Beginning in the fall of 2017, Yeshiva University, in partnership with the Makor Disability Services (formerly Women’s League Community Residences), has launched its first year of the Makor College Experience Program. A truly unprecedented and specifically designed program, the Makor College Experience is a three-year, non-degree program for young men with intellectual disabilities. The program is the first college dual curriculum for this type of students. Participants will not only enjoy the specialized education of the program itself, but a new and exciting opportunity to become a part of the YU community.
The program is geared towards young men with intellectual disabilities between the ages of 18-25 who are looking to further their education after finishing high school. While other young men tend to go to Israel and then college, this community of individuals is inhibited from such opportunities due to various complications that come along with their often less independent lifestyles. This program is combatting the roadblocks that people with intellectual disabilities face by offering a specifically designed program tailored to their needs.
In order to be eligible for the program, applicants must be diagnosed with an intellectual or developmental disability. They must also have some kind of history of receiving special education, or have been granted some kind of state-funded services for individuals with intellectual or developmental disabilities in the past. Finally, applicants are required to have attended a high school program for students with such disabilities.
Each of the three years of the program has a specific focus. The first year will offer pre-vocational and job readiness skills, interview training, workplace etiquette and budgeting. The second year is focused on “career exploration and experiences.” There will be opportunities to experience and try out various jobs, as well as chances to be employed around the YU campus and at local vendors and organizations. At the end of the second year, students will declare a major. They may choose from majors such as office and business skills, retail and food services, communal work or human services. The third year will focus on “supported employment.” The program offers mentors to help the students with their specific job plans, as well as helping them to create and build resumes. Finally, program faculty will reach out to YU alumni to help find job placements for the graduates.
The Makor Program helps its students to take their education beyond high school, and into the next stage of life, in a variety of areas. Thus, the curriculum offers a significant focus on job training and building general life skills. This includes exploring specific job fields in the classroom, real-life experience through job placements on campus, and academic advisors. The advisors will work with the students to determine an individual career path and to further develop career-building skills to help them get there. In terms of life skills, the students will learn important skills such as cooking, traveling and budgeting.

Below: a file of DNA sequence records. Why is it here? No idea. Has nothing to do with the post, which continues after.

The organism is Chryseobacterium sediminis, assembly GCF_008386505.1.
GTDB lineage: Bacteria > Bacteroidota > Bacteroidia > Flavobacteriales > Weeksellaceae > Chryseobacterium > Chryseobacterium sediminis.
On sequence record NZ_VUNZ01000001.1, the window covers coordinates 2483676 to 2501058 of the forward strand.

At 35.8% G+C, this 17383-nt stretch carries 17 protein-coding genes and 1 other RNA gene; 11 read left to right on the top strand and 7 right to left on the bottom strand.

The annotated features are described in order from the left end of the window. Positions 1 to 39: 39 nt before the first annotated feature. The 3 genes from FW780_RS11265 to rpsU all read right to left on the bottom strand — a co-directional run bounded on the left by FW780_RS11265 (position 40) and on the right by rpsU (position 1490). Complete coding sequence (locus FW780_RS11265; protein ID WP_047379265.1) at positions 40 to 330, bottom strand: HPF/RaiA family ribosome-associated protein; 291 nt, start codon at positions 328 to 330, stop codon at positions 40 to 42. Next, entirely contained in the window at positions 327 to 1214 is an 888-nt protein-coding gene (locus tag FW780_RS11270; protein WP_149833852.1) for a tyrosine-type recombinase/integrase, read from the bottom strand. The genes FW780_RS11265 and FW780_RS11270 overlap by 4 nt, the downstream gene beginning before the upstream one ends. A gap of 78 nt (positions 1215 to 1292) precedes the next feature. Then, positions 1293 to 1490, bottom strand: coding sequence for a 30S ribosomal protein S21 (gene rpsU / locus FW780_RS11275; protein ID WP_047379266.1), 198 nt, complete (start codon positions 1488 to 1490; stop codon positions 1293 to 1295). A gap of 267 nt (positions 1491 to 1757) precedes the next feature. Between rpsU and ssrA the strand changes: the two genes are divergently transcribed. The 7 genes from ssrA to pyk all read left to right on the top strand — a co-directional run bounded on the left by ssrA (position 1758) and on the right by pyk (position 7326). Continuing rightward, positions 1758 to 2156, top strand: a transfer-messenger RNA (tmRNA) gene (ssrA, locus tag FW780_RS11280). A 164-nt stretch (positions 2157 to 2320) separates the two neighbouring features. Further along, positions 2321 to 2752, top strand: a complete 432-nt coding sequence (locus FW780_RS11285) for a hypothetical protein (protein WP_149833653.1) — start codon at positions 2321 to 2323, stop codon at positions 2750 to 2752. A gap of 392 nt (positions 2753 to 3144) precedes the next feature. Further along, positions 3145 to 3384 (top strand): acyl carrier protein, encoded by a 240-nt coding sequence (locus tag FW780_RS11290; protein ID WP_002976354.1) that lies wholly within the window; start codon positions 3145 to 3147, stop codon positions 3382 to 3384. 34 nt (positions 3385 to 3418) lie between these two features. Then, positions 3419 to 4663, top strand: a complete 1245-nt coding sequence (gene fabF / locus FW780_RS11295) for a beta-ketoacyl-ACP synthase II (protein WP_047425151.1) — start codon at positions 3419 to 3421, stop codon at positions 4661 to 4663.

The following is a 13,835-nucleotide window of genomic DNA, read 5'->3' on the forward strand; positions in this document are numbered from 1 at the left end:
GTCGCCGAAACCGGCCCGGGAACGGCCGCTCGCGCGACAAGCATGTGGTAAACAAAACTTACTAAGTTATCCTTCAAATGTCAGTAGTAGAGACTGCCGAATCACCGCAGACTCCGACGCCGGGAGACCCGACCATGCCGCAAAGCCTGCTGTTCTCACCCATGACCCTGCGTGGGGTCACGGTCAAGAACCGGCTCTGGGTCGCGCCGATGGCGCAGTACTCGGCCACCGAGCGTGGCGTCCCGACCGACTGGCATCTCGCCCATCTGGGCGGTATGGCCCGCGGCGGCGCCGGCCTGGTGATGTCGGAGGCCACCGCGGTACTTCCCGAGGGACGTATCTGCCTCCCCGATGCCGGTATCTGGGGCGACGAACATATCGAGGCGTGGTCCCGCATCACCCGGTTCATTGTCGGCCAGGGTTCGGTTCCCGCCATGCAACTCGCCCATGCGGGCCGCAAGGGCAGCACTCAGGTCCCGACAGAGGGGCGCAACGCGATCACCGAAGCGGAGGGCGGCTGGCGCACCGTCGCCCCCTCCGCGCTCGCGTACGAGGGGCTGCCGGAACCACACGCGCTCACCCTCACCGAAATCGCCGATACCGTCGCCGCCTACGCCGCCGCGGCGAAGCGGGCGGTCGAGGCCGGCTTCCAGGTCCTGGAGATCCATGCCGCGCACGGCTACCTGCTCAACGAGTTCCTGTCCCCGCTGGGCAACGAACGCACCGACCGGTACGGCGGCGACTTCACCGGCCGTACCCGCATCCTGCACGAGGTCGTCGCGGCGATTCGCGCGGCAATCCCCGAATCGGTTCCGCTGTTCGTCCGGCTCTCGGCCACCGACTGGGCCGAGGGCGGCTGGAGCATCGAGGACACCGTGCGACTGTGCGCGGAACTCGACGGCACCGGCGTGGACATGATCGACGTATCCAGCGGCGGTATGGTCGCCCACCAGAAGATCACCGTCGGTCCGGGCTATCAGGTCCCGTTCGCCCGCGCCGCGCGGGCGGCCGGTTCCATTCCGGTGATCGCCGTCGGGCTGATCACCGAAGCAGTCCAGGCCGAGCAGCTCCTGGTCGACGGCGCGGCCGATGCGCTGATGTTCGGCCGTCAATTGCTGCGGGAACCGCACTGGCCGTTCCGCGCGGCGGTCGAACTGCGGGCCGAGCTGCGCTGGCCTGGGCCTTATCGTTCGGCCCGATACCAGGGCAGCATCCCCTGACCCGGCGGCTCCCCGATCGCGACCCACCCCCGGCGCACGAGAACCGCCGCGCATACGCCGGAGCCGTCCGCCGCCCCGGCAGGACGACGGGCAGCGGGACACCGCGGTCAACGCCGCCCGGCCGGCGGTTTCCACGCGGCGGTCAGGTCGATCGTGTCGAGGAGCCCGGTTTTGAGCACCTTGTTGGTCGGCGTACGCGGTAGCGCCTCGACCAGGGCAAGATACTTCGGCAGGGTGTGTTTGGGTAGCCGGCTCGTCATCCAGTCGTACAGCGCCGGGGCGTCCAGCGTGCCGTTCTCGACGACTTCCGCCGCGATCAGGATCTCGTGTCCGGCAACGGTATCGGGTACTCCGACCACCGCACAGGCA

In addition to the secular education and various life skills incorporated into the program, Makor will offer a strong and meaningful Torah element as well. Participants will be assigned a chavrusa and will spend their mornings in the various batei midrash on the Wilf Campus. “At Makor, we believe that when the students have a natural enjoyment in their Torah learning, this inspiration will carry over to be their success in our program,” says Rabbi Feintuch, Rebbe and Educational Coordinator of the program. The chavrusas, minyanim and other Judaic events in which these students will participate are also incredible and substantial opportunities to connect with the rest of the YU community.
The social aspect of the program is anticipated to be profoundly meaningful both to the Makor students and the other YU students. Beginning with the relationships formed in learning and davening, and extending to the many other events and interactions on campus, the students will have many opportunities to interact and bond with each other. This will allow the Makor students to truly feel part of the YU community and the college lifestyle, and will give the other YU students an important opportunity to get to know and be inspired by the Makor students.
The multi-faceted program aims to assist these motivated and excited students to develop more independent lifestyles by working closely with a range of specialized faculty. They may also have the chance to take advantage of various employment opportunities on campus during their time in the program. Ultimately, the students will leave the program with a certificate of completion, a resume, a reference letter to help them with future job applications, life skills, mentors and the tools and education to make them significantly more independent and prepared for the future.
For Yeshiva University, this program is indicative of the institution’s commitment to inclusivity, growth and community. These young men have many friends, family members and peers who are part of the YU community, and this new program offers an unprecedented opportunity for them to be a part of the community as well. Despite the availability of various programs for people with intellectual disabilities, there is no other place for these motivated individuals to receive the Torah education and community aspect of the program. The students’ access to the myriad resources and opportunities offered at Yeshiva University is something that cannot be paralleled by any other program thus far. On top of being a college and yeshiva experience, Makor will offer its students a religious and social environment, and life-skills education, to ensure they will thrive wherever they go next.